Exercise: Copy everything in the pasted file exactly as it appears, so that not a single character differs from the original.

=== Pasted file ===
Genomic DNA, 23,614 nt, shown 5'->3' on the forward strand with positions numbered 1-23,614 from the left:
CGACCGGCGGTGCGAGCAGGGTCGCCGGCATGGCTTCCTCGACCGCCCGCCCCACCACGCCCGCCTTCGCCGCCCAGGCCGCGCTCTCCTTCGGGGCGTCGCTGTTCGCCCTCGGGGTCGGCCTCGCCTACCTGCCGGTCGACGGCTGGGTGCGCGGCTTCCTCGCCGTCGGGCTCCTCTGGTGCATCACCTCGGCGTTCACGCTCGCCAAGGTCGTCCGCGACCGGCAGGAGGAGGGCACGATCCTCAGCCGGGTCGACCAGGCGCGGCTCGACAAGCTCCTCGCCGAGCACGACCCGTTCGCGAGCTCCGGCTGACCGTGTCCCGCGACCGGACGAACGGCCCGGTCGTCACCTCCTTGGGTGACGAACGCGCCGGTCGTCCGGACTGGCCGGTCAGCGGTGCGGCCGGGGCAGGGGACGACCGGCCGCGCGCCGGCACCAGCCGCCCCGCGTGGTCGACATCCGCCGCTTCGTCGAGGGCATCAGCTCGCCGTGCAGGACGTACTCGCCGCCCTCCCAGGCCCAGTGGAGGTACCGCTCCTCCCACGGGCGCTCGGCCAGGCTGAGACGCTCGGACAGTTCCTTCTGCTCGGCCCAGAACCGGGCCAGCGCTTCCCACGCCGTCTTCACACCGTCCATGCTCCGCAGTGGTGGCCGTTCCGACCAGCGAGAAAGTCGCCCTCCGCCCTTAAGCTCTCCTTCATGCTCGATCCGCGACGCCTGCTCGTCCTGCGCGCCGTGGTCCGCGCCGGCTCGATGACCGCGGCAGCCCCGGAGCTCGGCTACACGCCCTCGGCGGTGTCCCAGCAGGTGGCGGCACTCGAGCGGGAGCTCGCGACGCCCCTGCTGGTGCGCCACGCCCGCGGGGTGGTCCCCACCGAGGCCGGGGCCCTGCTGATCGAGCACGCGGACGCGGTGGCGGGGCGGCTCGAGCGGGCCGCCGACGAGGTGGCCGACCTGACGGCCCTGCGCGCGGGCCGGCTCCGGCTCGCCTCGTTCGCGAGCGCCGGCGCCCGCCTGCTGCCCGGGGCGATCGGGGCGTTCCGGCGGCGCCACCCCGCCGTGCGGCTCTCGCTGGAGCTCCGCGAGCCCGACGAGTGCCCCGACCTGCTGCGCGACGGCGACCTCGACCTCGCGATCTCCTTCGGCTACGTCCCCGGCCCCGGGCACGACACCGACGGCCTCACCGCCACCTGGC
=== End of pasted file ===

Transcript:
Genomic DNA, 23,614 nt, shown 5'->3' on the forward strand with positions numbered 1-23,614 from the left:
CGACCGGCGGTGCGAGCAGGGTCGCCGGCATGGCTTCCTCGACCGCCCGCCCCACCACGCCCGCCTTCGCCGCCCAGGCCGCGCTCTCCTTCGGGGCGTCGCTGTTCGCCCTCGGGGTCGGCCTCGCCTACCTGCCGGTCGACGGCTGGGTGCGCGGCTTCCTCGCCGTCGGGCTCCTCTGGTGCATCACCTCGGCGTTCACGCTCGCCAAGGTCGTCCGCGACCGGCAGGAGGAGGGCACGATCCTCAGCCGGGTCGACCAGGCGCGGCTCGACAAGCTCCTCGCCGAGCACGACCCGTTCGCGAGCTCCGGCTGACCGTGTCCCGCGACCGGACGAACGGCCCGGTCGTCACCTCCTTGGGTGACGAACGCGCCGGTCGTCCGGACTGGCCGGTCAGCGGTGCGGCCGGGGCAGGGGACGACCGGCCGCGCGCCGGCACCAGCCGCCCCGCGTGGTCGACATCCGCCGCTTCGTCGAGGGCATCAGCTCGCCGTGCAGGACGTACTCGCCGCCCTCCCAGGCCCAGTGGAGGTACCGCTCCTCCCACGGGCGCTCGGCCAGGCTGAGACGCTCGGACAGTTCCTTCTGCTCGGCCCAGAACCGGGCCAGCGCTTCCCACGCCGTCTTCACACCGTCCATGCTCCGCAGTGGTGGCCGTTCCGACCAGCGAGAAAGTCGCCCTCCGCCCTTAAGCTCTCCTTCATGCTCGATCCGCGACGCCTGCTCGTCCTGCGCGCCGTGGTCCGCGCCGGCTCGATGACCGCGGCAGCCCCGGAGCTCGGCTACACGCCCTCGGCGGTGTCCCAGCAGGTGGCGGCACTCGAGCGGGAGCTCGCGACGCCCCTGCTGGTGCGCCACGCCCGCGGGGTGGTCCCCACCGAGGCCGGGGCCCTGCTGATCGAGCACGCGGACGCGGTGGCGGGGCGGCTCGAGCGGGCCGCCGACGAGGTGGCCGACCTGACGGCCCTGCGCGCGGGCCGGCTCCGGCTCGCCTCGTTCGCGAGCGCCGGCGCCCGCCTGCTGCCCGGGGCGATCGGGGCGTTCCGGCGGCGCCACCCCGCCGTGCGGCTCTCGCTGGAGCTCCGCGAGCCCGACGAGTGCCCCGACCTGCTGCGCGACGGCGACCTCGACCTCGCGATCTCCTTCGGCTACGTCCCCGGCCCCGGGCACGACACCGACGGCCTCACCGCCACCTGGC